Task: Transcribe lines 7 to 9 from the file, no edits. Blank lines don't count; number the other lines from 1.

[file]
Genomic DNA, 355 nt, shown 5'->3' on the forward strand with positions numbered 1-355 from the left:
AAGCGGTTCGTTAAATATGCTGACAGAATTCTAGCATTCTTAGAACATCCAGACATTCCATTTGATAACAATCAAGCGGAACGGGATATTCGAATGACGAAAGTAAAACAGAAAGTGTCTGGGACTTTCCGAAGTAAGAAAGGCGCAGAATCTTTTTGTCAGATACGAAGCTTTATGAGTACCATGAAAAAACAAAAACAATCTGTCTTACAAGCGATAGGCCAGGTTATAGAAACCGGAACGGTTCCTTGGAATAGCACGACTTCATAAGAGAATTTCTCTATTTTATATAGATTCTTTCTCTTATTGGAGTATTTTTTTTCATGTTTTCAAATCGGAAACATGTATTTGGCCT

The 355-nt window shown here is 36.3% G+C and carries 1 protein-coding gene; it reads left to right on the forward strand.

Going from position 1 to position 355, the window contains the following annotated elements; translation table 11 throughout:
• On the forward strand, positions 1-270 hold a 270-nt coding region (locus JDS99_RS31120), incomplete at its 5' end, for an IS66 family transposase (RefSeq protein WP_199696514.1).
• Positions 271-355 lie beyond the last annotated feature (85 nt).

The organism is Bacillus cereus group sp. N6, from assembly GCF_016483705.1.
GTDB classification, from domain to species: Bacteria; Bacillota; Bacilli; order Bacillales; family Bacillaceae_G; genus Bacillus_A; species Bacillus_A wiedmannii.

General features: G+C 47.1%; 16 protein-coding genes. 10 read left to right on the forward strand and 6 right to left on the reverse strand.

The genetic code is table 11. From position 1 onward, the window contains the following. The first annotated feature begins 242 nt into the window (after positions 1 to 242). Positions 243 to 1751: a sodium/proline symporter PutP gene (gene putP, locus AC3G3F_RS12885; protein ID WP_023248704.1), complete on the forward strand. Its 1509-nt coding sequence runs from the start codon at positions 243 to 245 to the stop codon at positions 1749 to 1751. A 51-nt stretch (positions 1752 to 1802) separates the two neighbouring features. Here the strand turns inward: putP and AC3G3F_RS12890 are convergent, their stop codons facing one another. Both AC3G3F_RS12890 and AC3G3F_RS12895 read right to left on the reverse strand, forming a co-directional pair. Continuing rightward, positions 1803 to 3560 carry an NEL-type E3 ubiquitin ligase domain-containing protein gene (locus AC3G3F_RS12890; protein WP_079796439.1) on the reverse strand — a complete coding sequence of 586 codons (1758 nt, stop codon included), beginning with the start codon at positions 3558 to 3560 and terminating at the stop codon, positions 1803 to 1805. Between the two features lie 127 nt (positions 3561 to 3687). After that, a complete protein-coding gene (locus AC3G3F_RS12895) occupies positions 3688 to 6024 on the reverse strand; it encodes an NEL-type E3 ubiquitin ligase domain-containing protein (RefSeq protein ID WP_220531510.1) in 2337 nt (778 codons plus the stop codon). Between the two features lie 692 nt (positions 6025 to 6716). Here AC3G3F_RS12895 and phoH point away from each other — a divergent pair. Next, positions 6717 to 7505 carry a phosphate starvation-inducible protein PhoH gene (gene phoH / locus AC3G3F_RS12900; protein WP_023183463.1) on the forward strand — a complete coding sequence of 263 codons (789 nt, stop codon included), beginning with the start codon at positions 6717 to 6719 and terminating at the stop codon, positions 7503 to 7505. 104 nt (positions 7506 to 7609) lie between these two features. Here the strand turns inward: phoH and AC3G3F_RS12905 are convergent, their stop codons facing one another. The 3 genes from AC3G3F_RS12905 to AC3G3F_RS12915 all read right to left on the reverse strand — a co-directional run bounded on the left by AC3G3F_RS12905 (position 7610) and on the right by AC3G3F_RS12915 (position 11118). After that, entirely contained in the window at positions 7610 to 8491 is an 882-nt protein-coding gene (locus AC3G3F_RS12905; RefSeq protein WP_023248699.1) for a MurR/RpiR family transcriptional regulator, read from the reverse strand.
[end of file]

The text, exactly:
The organism is Bacillus cereus group sp. N6, from assembly GCF_016483705.1.
GTDB classification, from domain to species: Bacteria; Bacillota; Bacilli; order Bacillales; family Bacillaceae_G; genus Bacillus_A; species Bacillus_A wiedmannii.

General features: G+C 47.1%; 16 protein-coding genes. 10 read left to right on the forward strand and 6 right to left on the reverse strand.